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Saturday, Jan. 20, 2007 | Michael Zucchet’s demeanor didn’t change Wednesday night, but the intensity of his delivery did, when he started talking about U.S. Attorney Carol Lam’s recent forced resignation.
“She prosecuted me when she knew my case had no merit, and she is responsible for an injustice to me and my family,” he said. So is he celebrating over her removal?
“She is now being called the savior of all that is pure,” he said. “But I am not celebrating. Her firing doesn’t change what happened to me.”
He even sounded like he felt a little sorry for her.
“Much of what is being said about her is based on an anonymous source to a Union-Tribune reporter, and it has been repeated so often that it is now being accepted as fact,” he said. “But no one knows what is really behind this.”
Zucchet, the former City Councilman, whose conviction on fraud charges was thrown out in November, was part of an annual event put on by the San Diego chapter of the Society of Professional Journalists last night at Point Loma Nazarene University. The event is called “Report Card on the Media,” where newsmakers are asked to evaluate the performance of the news media in its coverage of them. Mayor Jerry Sanders was one of the panelists, along with Xema Jacobson of the regional airport authority, and John Jodka, the father of a U.S. Marine who is serving time for killing an Iraqi civilian.
Regarding news media coverage of his own legal problems, Zucchet said he understands why it was difficult for balanced information to get out. “When it came to the relationship that the prosecution had with the media, I couldn’t compete with that,” he said. “The prosecutors gave out the scoops. Giving out information about a federal case like this is a felony, by the way, but no one seemed too concerned about that.”
He observed that, since most news organizations are commercial ventures, thoughtful and analytical coverage doesn’t sell as many papers or attract viewers as much as sensational stories.
“This case had strippers, money, politicians and Las Vegas — a news media dream world,” he said.
Sanders’ evaluation of the news media was less specific, “I have two years left in my term,” he said, laughing, as he said he would not single out specific media performance. He did, however, say that he felt that the news media in general, and KPBS Radio in specific, treated him differently when he was identified as a Republican.
“Reporters were more pointed toward me than to others in their questioning,” he said. “I am more aware that the news media have a point of view. I hadn’t noticed that before I ran for mayor.”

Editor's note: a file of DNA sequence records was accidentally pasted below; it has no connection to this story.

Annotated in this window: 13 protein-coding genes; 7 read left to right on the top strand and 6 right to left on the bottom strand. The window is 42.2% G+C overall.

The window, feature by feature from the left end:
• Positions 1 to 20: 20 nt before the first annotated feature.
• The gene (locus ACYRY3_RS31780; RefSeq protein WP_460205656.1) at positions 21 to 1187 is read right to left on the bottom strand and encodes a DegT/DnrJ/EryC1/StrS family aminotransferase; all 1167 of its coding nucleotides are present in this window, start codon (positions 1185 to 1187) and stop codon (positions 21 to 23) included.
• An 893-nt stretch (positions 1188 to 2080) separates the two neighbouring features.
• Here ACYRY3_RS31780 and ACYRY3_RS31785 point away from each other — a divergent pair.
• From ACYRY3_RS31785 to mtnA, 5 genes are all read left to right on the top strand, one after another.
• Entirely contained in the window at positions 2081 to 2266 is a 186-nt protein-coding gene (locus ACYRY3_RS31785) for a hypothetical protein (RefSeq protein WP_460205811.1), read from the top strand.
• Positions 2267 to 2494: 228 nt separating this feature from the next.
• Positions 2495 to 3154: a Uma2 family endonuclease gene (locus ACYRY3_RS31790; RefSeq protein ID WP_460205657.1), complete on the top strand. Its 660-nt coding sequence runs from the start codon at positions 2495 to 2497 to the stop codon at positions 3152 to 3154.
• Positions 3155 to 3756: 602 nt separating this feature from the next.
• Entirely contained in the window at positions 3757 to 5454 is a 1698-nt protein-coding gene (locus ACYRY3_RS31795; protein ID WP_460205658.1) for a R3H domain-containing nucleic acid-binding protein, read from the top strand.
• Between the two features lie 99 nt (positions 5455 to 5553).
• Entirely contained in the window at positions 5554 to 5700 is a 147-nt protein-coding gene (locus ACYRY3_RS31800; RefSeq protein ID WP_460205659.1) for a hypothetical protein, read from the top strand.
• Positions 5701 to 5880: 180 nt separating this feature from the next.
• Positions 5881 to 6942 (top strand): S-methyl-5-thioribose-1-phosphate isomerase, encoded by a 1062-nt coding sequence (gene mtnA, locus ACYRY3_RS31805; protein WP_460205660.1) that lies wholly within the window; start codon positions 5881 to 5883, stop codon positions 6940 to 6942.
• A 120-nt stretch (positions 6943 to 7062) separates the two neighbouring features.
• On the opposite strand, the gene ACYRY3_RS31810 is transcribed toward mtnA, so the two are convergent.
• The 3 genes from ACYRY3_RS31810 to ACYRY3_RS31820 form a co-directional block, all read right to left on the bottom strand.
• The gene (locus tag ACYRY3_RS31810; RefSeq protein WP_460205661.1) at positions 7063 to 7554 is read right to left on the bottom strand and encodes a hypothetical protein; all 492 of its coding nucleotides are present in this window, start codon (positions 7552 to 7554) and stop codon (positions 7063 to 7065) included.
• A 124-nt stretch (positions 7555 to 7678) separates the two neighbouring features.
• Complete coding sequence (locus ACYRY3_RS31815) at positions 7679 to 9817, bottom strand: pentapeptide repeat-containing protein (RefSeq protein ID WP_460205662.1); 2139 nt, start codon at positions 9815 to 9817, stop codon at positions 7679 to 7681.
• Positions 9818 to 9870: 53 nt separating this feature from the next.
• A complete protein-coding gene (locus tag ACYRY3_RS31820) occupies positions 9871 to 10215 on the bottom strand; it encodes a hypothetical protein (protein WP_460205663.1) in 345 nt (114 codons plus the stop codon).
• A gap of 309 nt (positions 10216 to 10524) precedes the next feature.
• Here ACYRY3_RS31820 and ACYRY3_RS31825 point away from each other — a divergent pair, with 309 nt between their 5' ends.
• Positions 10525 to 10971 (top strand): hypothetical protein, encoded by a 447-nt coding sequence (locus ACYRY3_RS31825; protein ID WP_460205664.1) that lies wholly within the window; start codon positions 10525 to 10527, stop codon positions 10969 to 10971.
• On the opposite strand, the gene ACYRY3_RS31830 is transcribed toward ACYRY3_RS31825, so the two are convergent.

He also confessed that he doesn’t watch television news.
“I haven’t watched television news for more than 10 years,” he said. He stopped, he said, when he was police chief and saw that crime scenes he witnessed were different from how they were being reported.
Sanders didn’t want to give the news media a letter grade for their performance. “I’d rather make it a pass/fail,” he said. “And they didn’t fail.”
Jodka said that it took him a while to figure out that the national news media was interested in him as a commodity, not a human being, so he allowed himself to be used as long as he could get his message out that his son needed money to pay for an adequate legal defense team. The instant media spotlight on him and his family was a necessary disruption, he said.
“It wasn’t painful,” he said. “What was painful was seeing my son go through the military justice system.”
He said he was treated kindly by local media. He gave local newspapers a “high B, to low A,” and broadcast media a C for using sound bites that painted an inaccurate picture. One television station aired a speculative animation re-enactment of what might have happened in the Iraqi’s killing, but it was completely inaccurate, he said. The national media failed completely, he said.
Jacobson, of the airport authority, said that since much of the information they deal with is “dry, it’s hard to nuance that.” She felt that the news media did an adequate job in covering the airport issues, but something like the airport issue “takes more than sound bites,” she said. She was complimentary to voiceofsandiego.org for its coverage, and noted that often there was follow up coverage in the Union-Tribune only after it was in Voice. She also said that the North County Times and KPBS television covered the issue in depth.
Her main recommendation for improvement was that there could have been coverage of the process in its earlier stages, with community discussions. Some of the news media realized that the issue was not just two sides pitted against one another, she said, which made the coverage more complete.
This event, with sources talking back to the news media, is a healthy thing for our city. Often these two groups are adversaries of one another, even though they need one another in order to exist. An open discussion like this, though, takes people out of their roles, and puts them on level, human, terms.
As a long-time member of the SPJ chapter, I have been part of putting on these events for several years, and we have had some memorable ones. When the news media have deserved a public whipping, these events have provided the forum. When the newsmakers became whiners or evasive, they were told so. Some of them were so heated that the moderator lost control. But it’s the dialogue that matters. It means we’re not afraid of one another.
When we stop talking with each other, stop evaluating one another, stop holding one another accountable, the community suffers.
May these events have a long, fruitful future.
Nelson runs the journalism program at Point Loma Nazarene University.